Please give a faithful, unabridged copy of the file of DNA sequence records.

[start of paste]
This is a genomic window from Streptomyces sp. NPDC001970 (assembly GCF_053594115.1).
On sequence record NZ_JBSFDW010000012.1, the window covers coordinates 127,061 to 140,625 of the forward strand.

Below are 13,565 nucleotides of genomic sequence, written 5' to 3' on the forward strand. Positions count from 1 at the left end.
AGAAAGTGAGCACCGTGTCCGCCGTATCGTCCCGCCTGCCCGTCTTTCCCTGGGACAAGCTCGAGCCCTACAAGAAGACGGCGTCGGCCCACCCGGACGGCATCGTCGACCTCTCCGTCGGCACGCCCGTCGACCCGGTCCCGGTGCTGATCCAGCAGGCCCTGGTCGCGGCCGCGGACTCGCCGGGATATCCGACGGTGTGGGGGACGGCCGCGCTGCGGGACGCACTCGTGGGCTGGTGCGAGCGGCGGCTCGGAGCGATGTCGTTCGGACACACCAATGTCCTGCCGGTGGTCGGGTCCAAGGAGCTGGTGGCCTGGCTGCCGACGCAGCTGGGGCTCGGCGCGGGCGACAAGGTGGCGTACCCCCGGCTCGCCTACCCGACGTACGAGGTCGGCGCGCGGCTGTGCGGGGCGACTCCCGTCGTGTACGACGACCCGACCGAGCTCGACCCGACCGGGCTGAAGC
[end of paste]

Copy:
This is a genomic window from Streptomyces sp. NPDC001970 (assembly GCF_053594115.1).
On sequence record NZ_JBSFDW010000012.1, the window covers coordinates 127,061 to 140,625 of the forward strand.

Below are 13,565 nucleotides of genomic sequence, written 5' to 3' on the forward strand. Positions count from 1 at the left end.
AGAAAGTGAGCACCGTGTCCGCCGTATCGTCCCGCCTGCCCGTCTTTCCCTGGGACAAGCTCGAGCCCTACAAGAAGACGGCGTCGGCCCACCCGGACGGCATCGTCGACCTCTCCGTCGGCACGCCCGTCGACCCGGTCCCGGTGCTGATCCAGCAGGCCCTGGTCGCGGCCGCGGACTCGCCGGGATATCCGACGGTGTGGGGGACGGCCGCGCTGCGGGACGCACTCGTGGGCTGGTGCGAGCGGCGGCTCGGAGCGATGTCGTTCGGACACACCAATGTCCTGCCGGTGGTCGGGTCCAAGGAGCTGGTGGCCTGGCTGCCGACGCAGCTGGGGCTCGGCGCGGGCGACAAGGTGGCGTACCCCCGGCTCGCCTACCCGACGTACGAGGTCGGCGCGCGGCTGTGCGGGGCGACTCCCGTCGTGTACGACGACCCGACCGAGCTCGACCCGACCGGGCTGAAGC